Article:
Gakujutsu Sensho Tort Law Kashitsu-sousai no Genri to Syakai (The Basis of Comparative Negligence and Society - From Comparison of Japan and France, Towards Reconstruction of the Theory)
Article 722 Paragraph 2 of the Japanese Civil Code stipulates that “if a victim is negligent, the court may determine the amount of compensation by taking that factor into consideration.” This is the institution of comparative negligence, which is said to be based on the concept of “fairness”.
If an accident between two vehicles occurs due to the negligence of both drivers, applying comparative negligence is “fair”. That said, should comparative negligence be applied to a worker who dies from karoshi [overwork] if he or she frequented bars and drank heavily after work? Should comparative negligence be applied to the parents of a child who has died from suicide due to bullying if the parents did not notice their child’s abnormal behavior? Should comparative negligence be applied to an individual who loses his or her entire savings after being scammed into purchasing high-risk investment products for being “greedy”?
Everyone has their own idea of fairness; formulating concrete standards based on the abstract concept of “fairness” is almost impossible.
The preface of this book first outlines the history of doctrinal discussions regarding comparative negligence in Japan. It points out that many of the conflicts in the doctrinal discussions are due to the existence of various “senses of fairness” regarding issues facing Japanese society. Next, it argues that breaking the deadlock between conflicting viewpoints requires a return to the values “intrinsic” to comparative negligence and to ask, “what exactly is the purpose of comparative negligence?”
To answer this question, Chapter 1 examines 19th century French law, from which Japan’s institution of comparative negligence is derived and whose comparative negligence is established by judicial precedents. This chapter delineates how in the age of industrialization, work-related injuries and personal injuries due to transportation accidents gave rise to the application of comparative negligence. Chapter 2 examines the doctrines on comparative negligence from the 1930s to the 1950s, during which time traffic accidents became a social problem. Chapter 3 focuses on judicial precedents before and after the enactment of the French Road Traffic Act in 1985. The Desmares judgement, which stated that comparative negligence does not apply if there is no gross negligence on the part of the injured party, was surprising from the standpoint of Japanese law where the application of comparative negligence to traffic accident victims is viewed as “common sense”. Here also, we see how the idea of “protecting victims” is foundational to the interpretation of comparative negligence in French law. Chapter 4 focuses on the doctrinal discussions on comparative negligence since the 1990s, with particular attention being paid to the “demise” of comparative negligence that has accompanied the establishment of concrete risk distribution rules.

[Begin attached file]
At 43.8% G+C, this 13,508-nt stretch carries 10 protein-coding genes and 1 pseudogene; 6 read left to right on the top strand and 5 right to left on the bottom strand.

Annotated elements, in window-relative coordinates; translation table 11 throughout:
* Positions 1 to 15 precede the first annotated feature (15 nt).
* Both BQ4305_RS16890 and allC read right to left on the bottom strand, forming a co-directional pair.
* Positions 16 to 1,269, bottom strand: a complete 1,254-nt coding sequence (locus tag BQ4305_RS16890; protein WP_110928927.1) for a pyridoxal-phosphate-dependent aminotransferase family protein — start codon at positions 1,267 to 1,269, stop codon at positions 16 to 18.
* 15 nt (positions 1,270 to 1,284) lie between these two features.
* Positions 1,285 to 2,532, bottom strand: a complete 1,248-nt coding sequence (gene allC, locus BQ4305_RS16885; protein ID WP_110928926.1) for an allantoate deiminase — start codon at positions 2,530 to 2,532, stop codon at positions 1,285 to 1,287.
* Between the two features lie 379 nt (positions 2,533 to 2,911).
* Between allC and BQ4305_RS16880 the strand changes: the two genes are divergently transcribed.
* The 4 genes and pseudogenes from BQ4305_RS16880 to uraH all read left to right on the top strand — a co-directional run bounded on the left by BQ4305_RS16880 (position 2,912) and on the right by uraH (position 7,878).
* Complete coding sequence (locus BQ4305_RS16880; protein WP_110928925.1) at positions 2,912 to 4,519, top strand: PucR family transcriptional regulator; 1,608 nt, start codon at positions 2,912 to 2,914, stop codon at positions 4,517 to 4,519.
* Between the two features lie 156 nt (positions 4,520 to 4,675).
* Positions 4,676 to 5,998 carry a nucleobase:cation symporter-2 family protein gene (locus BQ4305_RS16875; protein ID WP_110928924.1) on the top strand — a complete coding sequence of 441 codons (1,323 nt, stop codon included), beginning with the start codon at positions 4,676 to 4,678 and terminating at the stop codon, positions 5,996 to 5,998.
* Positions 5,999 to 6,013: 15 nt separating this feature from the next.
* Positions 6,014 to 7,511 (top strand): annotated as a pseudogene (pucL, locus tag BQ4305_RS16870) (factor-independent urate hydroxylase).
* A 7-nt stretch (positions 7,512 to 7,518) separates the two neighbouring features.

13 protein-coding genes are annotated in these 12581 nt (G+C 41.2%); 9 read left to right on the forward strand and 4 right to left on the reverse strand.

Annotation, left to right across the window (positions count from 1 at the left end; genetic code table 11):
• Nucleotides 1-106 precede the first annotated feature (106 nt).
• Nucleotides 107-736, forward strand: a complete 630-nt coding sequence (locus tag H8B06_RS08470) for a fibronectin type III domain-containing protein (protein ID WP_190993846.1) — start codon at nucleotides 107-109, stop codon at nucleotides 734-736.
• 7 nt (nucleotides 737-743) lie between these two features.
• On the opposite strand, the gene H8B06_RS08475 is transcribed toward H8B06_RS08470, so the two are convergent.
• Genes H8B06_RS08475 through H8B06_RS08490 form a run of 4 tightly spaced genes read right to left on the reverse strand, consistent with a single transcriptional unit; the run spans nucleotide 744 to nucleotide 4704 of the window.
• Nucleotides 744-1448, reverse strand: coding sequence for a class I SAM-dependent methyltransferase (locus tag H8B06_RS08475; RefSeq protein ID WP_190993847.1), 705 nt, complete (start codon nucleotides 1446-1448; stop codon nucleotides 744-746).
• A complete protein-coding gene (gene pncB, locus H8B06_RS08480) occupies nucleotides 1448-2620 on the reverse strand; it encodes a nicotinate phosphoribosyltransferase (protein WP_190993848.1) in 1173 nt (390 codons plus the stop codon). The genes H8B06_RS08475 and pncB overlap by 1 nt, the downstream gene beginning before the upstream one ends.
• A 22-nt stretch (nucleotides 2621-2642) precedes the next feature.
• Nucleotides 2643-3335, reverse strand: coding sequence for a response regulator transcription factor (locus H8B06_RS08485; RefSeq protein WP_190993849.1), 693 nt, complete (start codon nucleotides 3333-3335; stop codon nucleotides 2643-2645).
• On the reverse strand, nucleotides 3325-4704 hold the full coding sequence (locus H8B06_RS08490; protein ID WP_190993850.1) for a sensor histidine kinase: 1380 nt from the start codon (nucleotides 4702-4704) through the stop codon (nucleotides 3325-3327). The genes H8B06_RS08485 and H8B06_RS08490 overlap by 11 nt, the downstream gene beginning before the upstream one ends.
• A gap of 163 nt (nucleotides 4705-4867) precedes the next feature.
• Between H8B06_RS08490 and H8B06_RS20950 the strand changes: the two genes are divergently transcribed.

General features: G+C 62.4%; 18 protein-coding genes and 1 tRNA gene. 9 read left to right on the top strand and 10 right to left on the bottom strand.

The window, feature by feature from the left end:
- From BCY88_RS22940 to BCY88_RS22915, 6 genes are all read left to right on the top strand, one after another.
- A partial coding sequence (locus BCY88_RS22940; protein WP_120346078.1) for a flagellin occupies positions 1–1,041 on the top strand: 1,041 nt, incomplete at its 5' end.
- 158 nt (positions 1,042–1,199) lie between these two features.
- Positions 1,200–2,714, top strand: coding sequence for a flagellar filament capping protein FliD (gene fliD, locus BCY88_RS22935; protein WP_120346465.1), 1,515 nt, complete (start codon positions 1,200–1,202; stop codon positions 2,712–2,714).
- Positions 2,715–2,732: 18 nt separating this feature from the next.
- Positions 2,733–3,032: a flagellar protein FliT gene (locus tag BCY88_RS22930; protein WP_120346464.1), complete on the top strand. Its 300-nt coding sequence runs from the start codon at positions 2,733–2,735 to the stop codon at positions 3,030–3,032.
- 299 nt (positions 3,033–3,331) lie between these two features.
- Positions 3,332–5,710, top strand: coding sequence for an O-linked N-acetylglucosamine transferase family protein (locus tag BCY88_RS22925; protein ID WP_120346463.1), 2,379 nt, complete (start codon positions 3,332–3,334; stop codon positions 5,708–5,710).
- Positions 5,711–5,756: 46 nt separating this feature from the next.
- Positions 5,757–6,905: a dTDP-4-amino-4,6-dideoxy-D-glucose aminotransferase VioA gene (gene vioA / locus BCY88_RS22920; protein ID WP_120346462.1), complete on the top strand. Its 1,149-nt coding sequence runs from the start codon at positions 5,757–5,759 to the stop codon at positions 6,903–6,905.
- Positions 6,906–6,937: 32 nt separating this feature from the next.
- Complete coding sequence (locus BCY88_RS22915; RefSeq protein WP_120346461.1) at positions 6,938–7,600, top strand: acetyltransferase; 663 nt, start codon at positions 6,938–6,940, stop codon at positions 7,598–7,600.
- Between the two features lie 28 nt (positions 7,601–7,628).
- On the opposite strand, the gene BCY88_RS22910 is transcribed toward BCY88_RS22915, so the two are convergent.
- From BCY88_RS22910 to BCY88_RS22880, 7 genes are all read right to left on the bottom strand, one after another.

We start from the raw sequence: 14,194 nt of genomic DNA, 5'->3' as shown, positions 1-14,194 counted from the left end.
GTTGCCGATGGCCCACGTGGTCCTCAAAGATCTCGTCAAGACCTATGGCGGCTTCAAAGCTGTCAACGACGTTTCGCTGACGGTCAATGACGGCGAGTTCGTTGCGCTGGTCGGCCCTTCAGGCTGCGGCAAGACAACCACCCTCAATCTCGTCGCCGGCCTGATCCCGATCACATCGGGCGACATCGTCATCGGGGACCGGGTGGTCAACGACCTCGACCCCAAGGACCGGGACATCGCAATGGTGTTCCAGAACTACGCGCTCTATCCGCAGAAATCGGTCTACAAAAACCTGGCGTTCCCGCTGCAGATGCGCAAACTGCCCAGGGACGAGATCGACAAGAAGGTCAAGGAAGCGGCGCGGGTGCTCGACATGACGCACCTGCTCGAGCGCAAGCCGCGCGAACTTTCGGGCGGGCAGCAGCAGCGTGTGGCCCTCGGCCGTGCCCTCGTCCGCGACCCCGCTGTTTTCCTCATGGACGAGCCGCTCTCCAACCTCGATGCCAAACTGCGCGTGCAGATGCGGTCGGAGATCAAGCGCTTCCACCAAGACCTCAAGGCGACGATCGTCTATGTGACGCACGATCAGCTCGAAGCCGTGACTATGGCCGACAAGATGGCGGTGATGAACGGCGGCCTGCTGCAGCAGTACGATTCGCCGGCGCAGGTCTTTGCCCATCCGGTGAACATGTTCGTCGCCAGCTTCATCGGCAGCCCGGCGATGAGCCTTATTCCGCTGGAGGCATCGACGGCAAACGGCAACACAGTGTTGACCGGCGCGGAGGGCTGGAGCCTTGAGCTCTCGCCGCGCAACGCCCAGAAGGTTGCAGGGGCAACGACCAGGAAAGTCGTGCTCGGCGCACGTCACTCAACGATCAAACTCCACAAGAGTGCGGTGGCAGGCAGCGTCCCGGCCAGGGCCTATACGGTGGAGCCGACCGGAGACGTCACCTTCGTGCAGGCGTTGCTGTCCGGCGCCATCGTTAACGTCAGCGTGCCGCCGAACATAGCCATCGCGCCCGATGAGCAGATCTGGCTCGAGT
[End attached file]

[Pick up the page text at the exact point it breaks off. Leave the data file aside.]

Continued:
Based on the examination above, this book reconstructs the institution of comparative negligence as a “transitional institution”. It argues that comparative negligence should only exist during the period when people have not yet set a clear rule of damage distribution between victims and wrongdoers. It also concludes that we should work hard to create concrete and ex-ante rules for “distributing damages” related to all kinds of risks because this facilitates usage of insurance for risk distribution. Overall, this book argues that reliance on the institution of comparative negligence is undesirable.
(Written by: CHANG Yunchi / December 16, 2022)
The 3rd UTokyo Jiritsu Award for Early Career Academics (The University of Tokyo 2022)
The Special Award for excellence in Law (Graduate Schools for Law and Politics, The University of Tokyo 2021)